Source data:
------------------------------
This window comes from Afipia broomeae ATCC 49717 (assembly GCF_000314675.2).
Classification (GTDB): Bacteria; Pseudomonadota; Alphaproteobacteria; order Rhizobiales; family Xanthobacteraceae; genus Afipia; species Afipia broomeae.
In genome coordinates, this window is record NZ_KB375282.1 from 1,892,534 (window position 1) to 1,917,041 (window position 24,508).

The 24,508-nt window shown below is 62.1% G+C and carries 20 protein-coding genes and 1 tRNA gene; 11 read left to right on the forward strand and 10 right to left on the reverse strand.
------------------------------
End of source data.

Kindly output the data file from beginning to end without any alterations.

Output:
This window comes from Afipia broomeae ATCC 49717 (assembly GCF_000314675.2).
Classification (GTDB): Bacteria; Pseudomonadota; Alphaproteobacteria; order Rhizobiales; family Xanthobacteraceae; genus Afipia; species Afipia broomeae.
In genome coordinates, this window is record NZ_KB375282.1 from 1,892,534 (window position 1) to 1,917,041 (window position 24,508).

The 24,508-nt window shown below is 62.1% G+C and carries 20 protein-coding genes and 1 tRNA gene; 11 read left to right on the forward strand and 10 right to left on the reverse strand.